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by: Mrs. Oleta Okuneva


Mrs. Oleta Okuneva
GPA 3.74

Qingfeng Liu

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Qingfeng Liu
Class Notes
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This 129 page Class Notes was uploaded by Mrs. Oleta Okuneva on Saturday September 26, 2015. The Class Notes belongs to COB 300B at James Madison University taught by Qingfeng Liu in Fall. Since its upload, it has received 22 views. For similar materials see /class/214042/cob-300b-james-madison-university in College of Business at James Madison University.

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Date Created: 09/26/15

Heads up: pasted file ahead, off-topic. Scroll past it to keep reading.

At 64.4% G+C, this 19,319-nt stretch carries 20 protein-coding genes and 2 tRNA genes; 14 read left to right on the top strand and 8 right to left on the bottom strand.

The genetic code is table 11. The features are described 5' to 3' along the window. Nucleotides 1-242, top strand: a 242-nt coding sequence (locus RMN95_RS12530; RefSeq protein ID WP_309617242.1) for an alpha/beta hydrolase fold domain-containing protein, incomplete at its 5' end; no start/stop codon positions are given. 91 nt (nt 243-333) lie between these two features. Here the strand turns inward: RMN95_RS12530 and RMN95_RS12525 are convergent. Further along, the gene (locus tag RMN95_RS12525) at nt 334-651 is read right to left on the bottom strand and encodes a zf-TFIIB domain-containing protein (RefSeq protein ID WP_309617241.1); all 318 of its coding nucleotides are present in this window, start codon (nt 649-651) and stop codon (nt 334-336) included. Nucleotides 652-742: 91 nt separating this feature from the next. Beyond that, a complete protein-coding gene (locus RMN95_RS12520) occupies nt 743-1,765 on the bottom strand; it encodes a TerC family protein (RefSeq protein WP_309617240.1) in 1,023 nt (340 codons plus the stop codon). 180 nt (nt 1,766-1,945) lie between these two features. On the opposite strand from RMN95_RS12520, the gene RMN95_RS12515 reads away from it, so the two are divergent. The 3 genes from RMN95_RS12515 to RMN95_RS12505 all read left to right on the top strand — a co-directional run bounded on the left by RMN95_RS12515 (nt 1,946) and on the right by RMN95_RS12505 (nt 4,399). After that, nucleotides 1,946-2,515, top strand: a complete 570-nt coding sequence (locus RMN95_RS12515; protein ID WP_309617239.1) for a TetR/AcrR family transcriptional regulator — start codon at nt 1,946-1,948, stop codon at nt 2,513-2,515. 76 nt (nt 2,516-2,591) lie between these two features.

W Pl aaratlon fOLEx m f P i I I m Chapters 7 8 12 13 14 r Cont class ignments are NOT require Imp rtant Review the endof c assi ents solutions and lecture notes on board Read the textbook fo context 5 durin xam K 3 festi0nspr0blems all multi lechoice 3 A Chapter 7 Bonds Bonds Type of debt or longterm promissory note issued by a borrower promising to its holder a predetermined and xed amount of interest per year and repayment of principal at maturity Issuers or Borrowers Corporations US Government State and Local Municipalities Bonds A Type of LongTerm Debt Making Money Inc Balance Sheet At December 31 2004 ASSETS LIABILITIES amp SE Current Assets Current Liabilities Cash and equivalents 15 Accounts Payable 30 S T Investments 65 Accrued Liab 20 Accounts Rec net 315 S T Notes payable 30 Inventories 415 WP Bank LOC 4 Total Current Assets 810 Curr Bond redempt 6 Total Current Liab 220 PP amp E at cost 920 Less ND 50 L T bonds excl current 560 Net PP amp E 0 Preferred stock 4k sh 40 Bonds Common stock50ksh 30 Addition paid in capital 100 Retained earnings 710 Total common equity 840 Total Assets 1680 Total Liab and equity 1680 Bonds contain two parts Periodic interest payments Lump sum principal payments This IS an ordinary annuity 7 This is a single sum Types of Bonds Debentures Subordinated Debentures Mortgage Bonds Eurobonds Convertible Bonds Debentures Debentures are unsecured longterm debt Secured debt has collaterals e g the rm s assets 0 For issuing rm debentures provide the bene t of not tying up property as collateral 0 For bondholders debentures are more risky than secured bonds and provide a higher yield than secured bonds Subordinated Debenture 0 There is a hierarchy of payout in case of insolvency The claims of subordinated debentures are honored only m the claims of secured debt and unsubordinated debentures have been satis ed Mortgage Bond Mortgage bond is secured by a lien on real property 0 Typically the value of the real property is greater than that of the bonds issued Eurobonds Eurobonds Issued in a country different from the one in Whose currency the bond is denominated Country and currency do not match 0 For example a bond issued by an American corporation in Japan that pays interest and principal in dollars 0 Foreign bonds Country and currency do match Convertible Bonds Convertible bonds are debt securities that can be converted into a rm s stock at a prespeci ed price Bond Terminology Claims on assets and income in case of bankruptcy 0 Par value Current yield Coupon interest rate 0 Maturity Call provision Indenture Bond ratings Par Value Par value is the face value of the bond returned to the bondholder at maturity regardless of the price paid at the time of purchase In general corporate bonds are issued at denominations or par value of 1000 Prices are quoted as a of face value Thus a bond quoted at 112 can be bought at 112 of its par value in the market Coupon Interest Rate The percentage of the par value of the bond that will be paid periodically in the form of interest 0 Example A bond with a 1000 par value and 5 coupon rate will pay 50 annually 05 1000 or 25 if interest is paid semiannually Maturity Maturity of bond refers to the length of time until the bond issuer returns the par value to the bondholder and terminates 0r redeems the bond Call Provision Call provision gives corporation the option to redeem the bonds before the maturity date 0 For example if the prevailing interest rate goes down the rm may want to pay off the bonds early and reissue at a more favorable interest rate Issuer must pay the bondholders a premium Not all bonds have a call provision Indenture 0 An indenture is the legal agreement between the rm issuing the bond and the trustee who represents the bondholders 0 Many of the terms seek to protect the status of bonds from being weakened by managerial actions or by other security holders Bond Ratings 0 Bond ratings re ect the future default risk of the bonds 0 Three prominent bond rating agencies are Standard amp Poor Moody s and Fitch Investor Services Lower bond rating indicates higher probability of default It also means that the rate of return demanded by the capital markets will be higher on such bonds Bond Ratings Moody s and Standards and Poor s SampP Ratings AGENCY INVESTMENT GRADE JUNK BONDS Moody s Aaa Aa A Baa Ba B Caa C SampP AAA AA BB BB B 000 V high grade medium grade low and very low grade 1 Highrisk highyield What risk do bond ratings rate Favorable Factors affecting Bond Rating A greater reliance on equity as opposed to debt in nancing the rm Pro table operations Low variability in past earnings Large rm size Minimal use of subordinated debt Junk Bonds Junk bonds are highrisk bonds with ratings of BB or below by Moody s and Standard amp Poor s Junk bonds are also referred to as high yield bonds as they pay high interest rate 35 more than AAA rated bonds Bond Valuation What Determines Asset Value Value of an Asset Present value of its expected future cash ows using the investor s required rate of return as the discount rate 0 Thus value is affected by three elements Amount and timing of the asset s expected future cash ows Riskiness of the cash ows Investor s required rate of return for undertaking the investment Bond Valuation The value of a bond V is a combination of C Future expected cash ows in the form of interest and repayment of principal n The time to maturity of the loan r The investor s required rate of return Typical cash ows on a Bond for Corporation l m Cash ow 0 Cash in ow from Bond Issue l Maturity Pay Interest Maturity Repay Principal Exceptions Bankruptcy Bond Recalled and paid off before the due date Mergers and acquisitions Typical cash ows on a Bond for M l Time Cash ow 0 Pay for bond Buy l Maturity Receive Interest Maturity Receive Par value back Excegtions Bankruptcy Bond Recalled Bond sold by investor in the market before maturity date Mergers amp acquisitions Example 011 Bond Valuation Consider a bond issued by Toyota with a maturity date of 2010 and a stated coupon of 435 In December 2005 with 5 years left to maturity investors owning the bonds are requiring a 36 rate of return Toyota Bond Example reg I CFZ Estimate amount and timing of the expected future cash ows Annual Interest payments 0435 x 1000 4350 every year for ve years The par value of 1000 to be received in 2010 Summary of Cash Flows I For One Bond m Bondholder Corporation 0 Price Price 1 5 435 435 5 1000 1000 Toyota Bond Example reg 2 r2 Determine the investor s required rate of return by evaluating the riskiness 0f the bond s future cash ows The required rate of return r is given as 36 Toyota Bond Example Steg 3 Calculate the intrinsic value of the bond Bond Value PV Interest received every year PV Par received at maturity Toyota Bond Example PV435 for 5 years r 36 PV1000 at year 5 139 36 PVofAnnuity A 435 N 5 r 36 P V of single cash ow FV 1000 N 5 139 36 103377 In calculator FV 1000 N 5 IY R 36 PMT 435 solve for PV Toyota Bond Example PV435 for 5 years r 36 PV1000 at year 5 139 36 PVofAnnuity A 435 N 5 r 36 P V of single cash ow FV 1000 N 5139 36 103377 Toyota Bond Example Annual coupon FV 1000 N 5 IYR 36 PMT 435 solve for PV 103377 Semiannual coupon N IY R PMT need adjustments FV 1000 N 52 10 IYR 362 18 PMT 4352 2175 solve for PV PV Bond Price negative sign FV 1000 Par Value PMT Coupon Payment Coupon rate X 1000 2 N Number of years X 2 IYR Semiannual YTM Assume semiannual coupon payments Boninelds Yield to Maturity YTM YTM refers to the rate of return the investor will earn if the bond is held to maturity YTM is also known as bondholder s expected rate of return YTM Discount rate Bond Yields To nd YTM ie annualized lYR we need a current bond price PV b time left to maturity N c par Value FV usually 1000 d coupon payment PMT coupon ratc l 000 Remember that N lYR and PMT need to be on the same compounding basis Bond Yield Example 0 What is the Yield to Maturity on a 1000 par value bond that pays 4 coupon interest compounded semiannually With 4 years remaining if the bond is currently selling for 850 0 Info Recap Par Value 1 000 Semi Period t0 Maturity 4 x 2 8 Semi Coupon Rate 4 2 1000 20 Market Price ofBond 850 Note It is important that this problem is set up semiannually Bond Yields Example 20 20 850 lt YTM 1000 Calculator Steps 20 PMT 1000 FV 850 PV Note you must enter this as a negative 8 n Solve for IYR 425 Is YTM equal to 425 YTM 425 x 2 85 Your turn What is the Yield to Maturity on a 1000 par value bond that pays 9 coupon interest compounded semiannually With 6 years remaining if the bond is currently selling for 737 Answer 1598 Current Yield 0 Current Yield Annual interest payment current market price of the bond Example The current yield on a 1000 par value bond with 8 coupon rate and market price of 700 80700 114 Total Yield ie Total Return Total Yield from Bond Current Yield Capital gainloss from sale of bond 0 Thus in the previous example if the bond was bought for 700 and sold for 725 and the bondholder received one annual coupon payment Total Yield 80 725 700 105 or 105700 2 15 Bond Valuation Three Important Relationships 1 gt Relationship 1 As interest rates increase decrease the value of the bond decreases increases Bond Valuation Three Important Relationships Relationship 2 The market value of a bond will be below the par value ie a discount bond if the interest rate is above the coupon rate 0 The market value of a bond will be above the par value ie a premium bond if the interest rate is below the coupon rate Bond Prices and Interest Rates Market Interest Rate YTM Market Interest Rate Coupon Market Interest Rate Interest Rate Market Interest Rate Discount Bond Valuation Three Important Relationships l quot Relationship 3 0 Longterm bonds have greater interest rate risk than do shortterm bonds 0 In other words a change in interest rate will have relatively greater impact on longterm bonds see Excel worksheet Risk vs Return A Historical View 10000 T i 0 Large Company Stocks 2587 11 00 1 000 0 Government Bonds 39 0 Treasury Bills Ending Averag 0 Inflation Wealth Return 100 49 53 17 38 10 quot M 939 10 31 1 in Mam gquot 0 1 i l i l l l 1925 1935 1945 1955 1965 1975 1985 2000 Main Risks for Bondholders 0 Interest Rate Risk if interest rates rise the market value of bonds will fall 0 Default Risk this may mean no or partial payment on debt as in bankruptcy cases Call Risk If bonds are called before maturity date bonds are generally called when interest rates decrease Thus investors will have to reinvest the money received from corporation at a lower rate Chapter 8 Stocks 0 TWO types Preferred stock Common stock Preferred Stock 0 Preferred stock is often referred to as a hybrid security because it has many characteristics of both common stock and bonds Hybrid nature of Preferred stocks 0 Like common stocks preferred stocks Have no xed maturity date Failure to pay dividends does not lead to bankruptcy Dividends are not a taxdeductible expense 0 Like Bonds Dividends are xed in amount either as a amount or as a of par value Characteristics of Preferred Stocks 0 Multiple series of preferred stock 0 Preferred stock s claim on assets and income Cumulative dividends Protective provisions Convertibility 0 Retirement Features Multiple Series 0 If a company desires it can issue more than one series of preferred stock and each series can have different characteristics such as different protective provisions and convertibility rights Claim on Assets and Income Claim on Assets Preferred stock has priority over common stock with regard to claim on assets in the case of bankruptcy Preferred stockholders claims are honored before common stockholders but after bonds 0 Claim on Income Preferred stock also has priority over common stock with regard to diVidend payments Thus preferred stocks are safer than common stock but riskier than bonds Cumulative Dividends Cumulative feature if it exists requires that all past unpaid preferred stock dividends be paid before any common stock dividends are declared Protective Provisions Protective provisions generally allow for voting rights in the event of nonpayment of dividends or they restrict the payment of common stock dividends if sinkingfunds payments are not met or if the rm is in nancial dif culty Convertibility Convertible preferred stock can at the discretion of the holder be converted into a predetermined number of shares of common stock 0 Almost onethird of preferred stock issued today is convertible preferred Retirement Features 0 Although preferred stock has no set maturity associated with it issuing rms generally provide for some method of retiring the stock such as a call provision or sinking fund provision Call provision entitles the corporation to repurchase its preferred stock at stated prices over a given time period Sinking fund provision requires the firm to set aside an amount of money for the retirement of its preferred stock Differences Between Debt amp Equity Type of capital Characteristic Debt Equity Voice in managementquot No Yes Claims on income and assets Senior to equity Subordinate to debt Maturity Stated None Tax treatment Interest d eduCtion No deduction quotIn the event that the issuer violates its stated contractual obligations to them d btholdcrs and preferred Stockholders may receive a voice in management otherwise onlyr common stockholders have voting rights Financinq with debt or equity which is cheaper Valuing Preferred Stock The value of a preferred stock is equal to the present value of all future dividends annual dividend D I required rate of return rps ie PV of perpetuity equation How is it derived Valuing Preferred Stock annual dividend D 1 required rate of return rps Example Assume lNGA s preferred stock pays an annual dividend of 375 and the investors required rate of return is 6 Common Stock Common stock is a certi cate that indicates ownership in a corporation When you buy a share you buy a part share of the company and attain ownership rights in proportion to your share of the company Common stockholders are the true owners of the rm Bondholders and preferred stock holders can be Viewed as creditors What do bondholders and preferred stock holders receive as income How about common stock holders Common Stock 0 Status Owners 0 Life No maturity date 0 Rights to votes and assets In proportion to number of shares held 0 Liability Limited to amount of investment 0 Source of Return Dividends if paid and Capital gain if sold at a higher price 0 Dividends Neither xed nor guaranteed 0 Seniority In the event of bankruptcy common stockholders will not receive any payment until all the creditors including the bondholders and preferred stockholders have been satis ed Features of Common Stocks Claim on income Claim on assets Voting rights Preemptive rights Claim on Income Common shareholders have the right to residual income after bondholders and preferred stockholders have been paid Residual income can be paid in the form of dividends or retained Within the rm and reinvested in the business Claim on Assets Common stock has a residual claim on assets in the case of liquidation Residual claim implies that the claims of debt holders and preferred stockholders have to be met prior to common stockholders Generally if bankruptcy occurs claims of the common shareholders are typically not satis ed Who gets the money rst Voting Rights Most often common stockholders are the only security holders with a vote Majority of shareholders generally vote by proxy Proxy ghts are battles between rival groups for proxy votes 0 Common shareholders are entitled to elect the board of directors approve any change in the corporate charter Voting Rights Usually shareholders do not really pick the board Rather they simply select from a list of nominees chosen by the management Do you see any problems here Preemptive Rights Preemptive right entitles the common shareholder to maintain a proportionate share of ownership in the rm Thus if a shareholder currently owns 5 of the shares she has the right to purchase 5 of the new shares being issued 0 These rights are issued in the form of certi cates that give shareholders the option to buy new shares at a speci c price during a 2 to 10 week period eg IBMRT These rights can be exercised sold in the open market or allowed to expire Valuing Common Stock 0 Like bonds and preferred stock the value of common stock equals the present value of all future expected cash ows ie dividends However dividends are neither fixed nor guaranteed which makes it harder to value common stocks compared to bonds and preferred stocks Valuing Common Stock D1 D2 D3 Dr 2 2 3 I 1R 1R 1R 1R Note R rcs in textbook Constant Dividend D1 D2 D3 Dt 0 D1 D1 D1 D1 2 3 t 1R 1R 1R 1R 0 then D1 Constant Dividend Growth D2 D11 g D3 D11 g2 D1 D11g D11g2 0 1R 112 1R3 Then the Gordon Growth Model D1 Do 1 g R g R g P0 Note R rcs in textbook Dividend Valuation Model Value of Common stock PV of future dividends Vcs Dlrcs VCS Common stock value D1 dividend in year 1 rcs required rate of return g growth rate Example Dividend valuation model Consider the valuation of a common stock that paid 100 dividend at the end of the last year and is expected to pay a cash dividend in the future Dividends are expected to grow at 10 and the investors required rate of return is 17 Example Dividend valuation model z39 The dividend last year was 1 Was it D1 or Do Vcs Dlrcsg Your turn Suppose Big D Inc just paid a dividend of 50 It is expected to increase its diVidend by 2 per year If the market requires a return of 15 on assets of this risk how much should the stock be selling for HOW can a company gI OW 0 Through Infusion of capital by borrowing or issuing new common stock 0 Through Internal growth Management retains some or all of the rm s pro ts for reinvestment in the rm resulting in future earnings growth and value of stock 0 Internal growth directly affects the existing stockholders and is the only growth factor used for valuation purposes Internal Growth How is g determined g ROE gtlt pr where g the growth rate of future earnings and the growth in the common stockholders investment in the rm ROE the return on equity net income common book value pr of pro ts retained pro t retention rate What does 1 pr mean Example Suppose ABC Inc expects an ROE of 20 and plans to retain 60 of the pro t in the rm What is the rm s expected growth rate g gROEgtltpr Expected Rate of Return of stockholders 0 Preferred Stock Expected Return Annual dividendmarket price 0 Example If the current market price of preferred stock is 75 and the stock pays 5 preferred dividend Then the expected rate of return 575 667 Common Stock Expected Return Common Stock Expected Return Dividend in year 1 market price growth rate Dividend Yield growth Rate rcs g rearrange and solve for res D1 PO g f Dividend Growth Yield Rate res Example The current market price of stock is 90 and the stock pays dividend of 3 with a growth rate of 5 Expected Rate of Return w 5 90 35 5 85 Expected Rate of Return of stockholders Growth rate is also called the Capital Gains Yield 0 Historically most of the returns on stocks has come from capital gains 0 The SampP 500 Index has returned an average annual return of 10 since 1926 with dividend yield accounting for only about 2 of the return How about the capital gains yield Expected Rate of Return VS Required Rate of Return b 0 Expected Rate of Return The return expected of a security based on its market price Preferred Stock Expected Return Annual dividendmarket price Common Stock Expected Return Dividend in year 1 market price growth rate Expected Rate of Return vs Required Rate of Return 39 Required Rate of Return The return required of a security by an investor based on its risk If Expected Rate of Return gt Required Rate of Return would the investor be Willing to buy the security TwoStage Growth Zylon Corporation Stock is Selling for 60 Growth Rate 20 for 2 years Growth will level off thereafter at 6 Firm just paid a dividend of 2 Do Required Rate of Return 10 Is Zylon a good buy TwoStage Growth Steps 1 Solve for nonconstant dividends Years 1 amp 2 2 Solve for stock value once constant growth begins 3 Solve for the PV of the 2 cash ow streams TwoStage Growth 0 D1 D0 1g 2120 240 0 D2 D1 1g 240120 288 Solve for stock value when constant growth begins i e Year 3 P2 D3kg D21gkg 2881061006 7625 TwoStage Growth O 1 2 n years I I I 240 288 7625 Calculator Steps PV I10 0 CFJ 240 CFj 2887625 CFj 10 IYR Function NPV 6757 Given a current price of 60 will you buy the stock Your turn Duke Corporation Stock is Selling for 95 Growth Rate 10 for 2 years Growth will level off thereafter at 5 Firm just paid a dividend of 3 Do Required Rate of Return 9 Is Duke a good buy In the final Business Plan 0 1 2 3 4 5 n I I I I I I CFO CF1 CFZ CF3 CF4 CF5 0 We assume that the business becomes mature and net incomedividends grow by a constant rate beginning in Year 6 0 From the standpoint of equity investors both founders and outside equity investors CFO all contributed guity capital upfront CF1 CF2 CF3 CF4 CFS are dividends in Years 15 For Year 6 to in nity use the Gordon Growth Model Use all the cash ows to solve for NPV IRR and MIRR IRR and MIRR are used as Return On Investment ROI Chapter 12 Determining the Financing Mix 0 M Risk is variability associated With expected revenue or income streams Such variability may arise due to Choice of business line business risk Choice of an operating cost structure operating risk Choice of capital structure nancial risk Business Risk 0 Business Risk The variation in the rm s expected earnings attributable to the industry in which the rm operates There are four determinants of business risk The stability of the domestic economy The exposure to and stability of foreign economies Sensitivity to the business cycle Competition in the rm s industry Operating Risk Operating risk The variation in the rm s operating earnings that results from rm s cost structure mix of xed and variable operating Lsts Earnings of rms with higher proportion of xed operating costs are more vulnerable to change in revenues Why Financial Risk 0 Financial Risk is the variation in earnings as a result of rm s nancing mix or proportion of nancing that requires a xed return Which proportion Why does it create risk Breakeven Analysis Use of breakeven model enables the nancial manager 1 To determine the quantity of output that must be sold to cover all operating costs 2 To calculate the EBIT that Will be achieved at various output levels This is covered by Marketing Operating Leverage Operating leverage measures the sensitivity of the rm s EBIT to uctuation in sales when a rm has xed operating costs EBIT Sales Operating Costs xed amp variable If the rm has no xed operating costs and sales go up by 10 then What will be the growth in EBIT Operating Leverage change in EBIT Operating Leverage 0L 2 9 change in sales Thus change in EBIT 0L gtlt change in sales Where change in EBIT EBITI1 EBITt EBITt change in sales Salest1 Salest Salest Operating Leverage 0 Example If Duke Inc s sales increase from 1 billion to 25 billion the rm s EBIT will rise from 100 million to 1 billion What s the rm s operating leverage change in EBIT change in sales Operating Leverage OL Operating Leverage Example For Duke Inc what is the change in EBIT if sales increase by 5 change in EBIT 0L gtlt change in sales Thus if the rm increases sales by 5 EBIT will increase by What if sales go down by 5 Operating Leverage Operating leverage is present when change in EBIT change in sales is gt 100 or there s xed operating cost 0 The higher the operating leverage the more the pro ts will vary in response to change in sales 0 The higher the xed operating cost the higher the operating leverage How Operating Leverage Affects EBIT An Increase in Pierce Grain Company s Sales Base Sales Forecast Sales Item Level t Level 1 1 Percentage Change Sales 300000 360000 20 LesszTotal va r a ble costs 180000 216300 Revenue before fixed costs 120000 144000 LesszTotal fixed costs m m EBIT 20090 mm 00 How Operating Leverage Affects EBIT A Decrease in Pierce Grain Company39s Sales Base Sales Forecast Sales Item Level t Level 1 1 Percentage Change Sales 300000 240000 e20 LessTutal variable costs M M Revenue before xed costs 120000 96000 LesszTotal xed costs mm M000 EBrr mm mm 13920 What s the Operating Leverage Financial Leverage 0 Financial leverage means nancing with securities bearing a xed rate of return Which securities It measures the sensitivity of the rm s Earnings Per Share EPS to uctuation in EBIT when a rm nances with these securities Financial Leverage change in EPS change in EBIT 0 Operating Leverage change in EBIT change in Sales Possible Capital Structures for Pierce Grain Company PLAN A 0 DEBT Total debt 5 0 K Common equity Mo K 000 dEDt Total assets m Total liabilities and equity m PLAN 8 25 DEBT AT 8 INTEREST RATE Total debt 5 50000 K Common equity ml 2500 debt Total assets 9ng Total liabilities and equity 200I000 PLAN C 40 DEBT AT 8 INTEREST RATE Total debt 5 80000 Common equity JED 009 4000 debt Total assets 52mm Total liabilities and equity 99999 a2000 common shares outstanding l 1500 common shales outstanding 1200 common shares outstanding An Analysis of Financial Leverage at Different EBWT Lewis Pierce Grain Company r F39Fr agar r339 rm 373 FLU 120 0 ME MEU quot1 0L H340 F 01 2 31 V if533001101139tE60110 a 0 0 5 0 0 0 20000 20000 10000 1 0000 500 100 100 40000 40000 20000 20000 1000 60000 00000 30000 30000 1 500 80000 80000 40000 40000 2000 PLAN B 25 DEBT 8 INTEREST RATE 150000 COMMON EQUITY 1500 SHARES 5 0 4000 4000 00003 0000 1 m20000 4000 16000 8000 8000 39 39 40000 4000 36000 18000 13000 60000 4000 56000 28000 28000 80000 4000 76000 38000 38000 PLAN C 40 DEBT 8 INTEREST RATE 120000 COMMON EQUITY 1200 SHARES 0 6400 6400 8200 13200 20000 6400 39 3600 6800 6800 1 00 40000 6400 33600 16800 1 6800 60000 6400 53600 26800 26800 80000 6400 73600 36800 36800 51 33 533 1 1200 25 1867 2533 5967 557 Tm4m147 2233 3067 l39he negative tax bill recognizes the credit arising from the carryback and carryforward provision ofthe tax code Combined Leverage 0 Combined leverage Operating Leverage gtlt Financial Leverage Combined Leverage change in EBIT change in Sales change in EPS change in EBIT change in EPS change in sales Leverage and Earnings Fluctuations Combined leverage J EPS or NI 1 aeASales I I t Dperating leverage Financia leverage Chapter 13 Dividends What are Dividends Dividends are distribution from the rm s assets to the shareholders Firms are not obligated to pay dividends or maintain a consistent policy with regard to dividends Dividends could be paid in cash or stocks How about an LLC Dividend Policy 0 A rm s dividend policy includes two components Dividend Payout ratio Indicates amount of dividend paid relative to the company s earnings xample If dividend per share is 1 and earnings per share is 2 the payout ratio is 50 12 Stability of dividends over time Dividend Policies vary General Electric GE Has paid dividends continuously since 1899 0 Microsoft MSFT Went public in 1986 but did not pay dividends until June 2003 However it distributed 115 billion to shareholders in dividend and share repurchases over the next ve years Berkshire Hathaway BRK has not yet paid dividend Tradeoff bw Dividend amp Retained Earnings 391 DividendversusRetention TradeOffs Given the rmfs investment decisions and debt equity mix theniit39s a thoice between or Dividend Policy and Shareholder s Wealth Does a rm s dividend policy affect the company s stock price View 1 Dividend policy is irrelevant Irrelevance implies shareholder wealth is not affected by dividend policy whether the rm pays 0 or 100 of its earnings as dividends More dividends lower g less dividends higher g P0 2 D1 rcs g View 2 0 High dividends increase stock value This position in based on birdin thehand theory which argues that investors may prefer dividend today as it is less risky compared to uncertain future capital gains This implies a higher required rate for discounting a dollar of capital gain than a dollar of dividends View 3 0 Low dividend increases stock values In 2003 the taX rates on capital gains and dividends were made equal to 15 percent However dividends are taxed immediately While the taX on capital gains can be deferred until the stock is actually sold Thus using present value of money capital gains have de nite nancial advantage for shareholders Chapter 14 Financial Forecasting 0 Financial forecasting is the process of attempting to estimate a rm s future nancing requirements 0 Three basic steps are involved 1 Project the rm s sales revenues and expenses over the planning period Income Statement 2 Estimate the levels of investment in current and xed assets that are needed to support the projected sales Lefthand side of Balance Sheet 3 Determine the rm s nancing needs throughout the planning period Righthand side of Balance Sheet Forecasting financial variables We begin with sales forecast and projects its impact on the rm s various expenses assets and liabilities 0 Most common method used for making these projections is the percent of sales method Percent of Sales Method Involves estimating the level of an expense asset or liability for a future period as a percentage of the sales forecast The percentages used can come from recent nancial statements or from averages over past years from the judgment of an analyst or some combination of sources Spontaneous Financing 0 Accounts payable and accruals are referred to as spontaneous sources of nancing They normally yary directly With the level of sales Discretionary Financing DFN Requires decisions on the part of the rm s management every time funds are raised 0 Example Notes payable longterm debt common stock paid in capital 0 They do NOT normally vary directly with the level of sales Calculation of DFN 4 Steps 1 Current assets as a of sales Convert each asset and liability account that varies directly with rm sales to a percentage of the current year s sales Current Assets Sales 2M 10M 2 or 20 Calculation of DFN 2 Predicting current assets Project the level of each asset and liability account using its percentage of sale multiplied by projected sales or by leaving the account balance unchanged when the account does not vary with the level of sales Projected current assets projected sales current assets sales 12M 2 24M Calculation of DFN 3 Predicting additional Retained earnings Project the addition to retained earnings available to help nance the rm s operations This equals projected net income for the period less planned common stock dividends Projected addition net income cash dividends prejected sales gtlt gtlt l to retained earnings sales net income 12M x 105 gtlt 1 05 300000 Calculation of DFN 1 4 Predicting DFN Project the rm s DFN as the projected level of total assets less projected liabilities and owners equity ie the plug variable Discretionary nancing needed projected total assets prejeetetl total liabilities F projected ownersquot equity 72h 1 49M 18M 500000 DFN Relationships DFN Predicted change in total assets Predicted change in spontaneous liabilities Predicted change in retained earnings External Financing Needs EFN EFN includes all the rm s needs for nancing beyond the funds provided internally through the retention of earnings DFN is part of EFN as EFN includes spontaneous nancing 0 EFN Predicted change in total assets Change in retained earnings Limitations of the Percent of Sales Forecast Method It provides reasonable estimates of nancing requirements only when asset requirements and nancing sources can be accurately forecast as a constant percent of sales 0 However this relationship may not always hold true Some assets may not grow as fast as sales Some assets are lumpy assets or assets that must be purchased in large nondiVisible components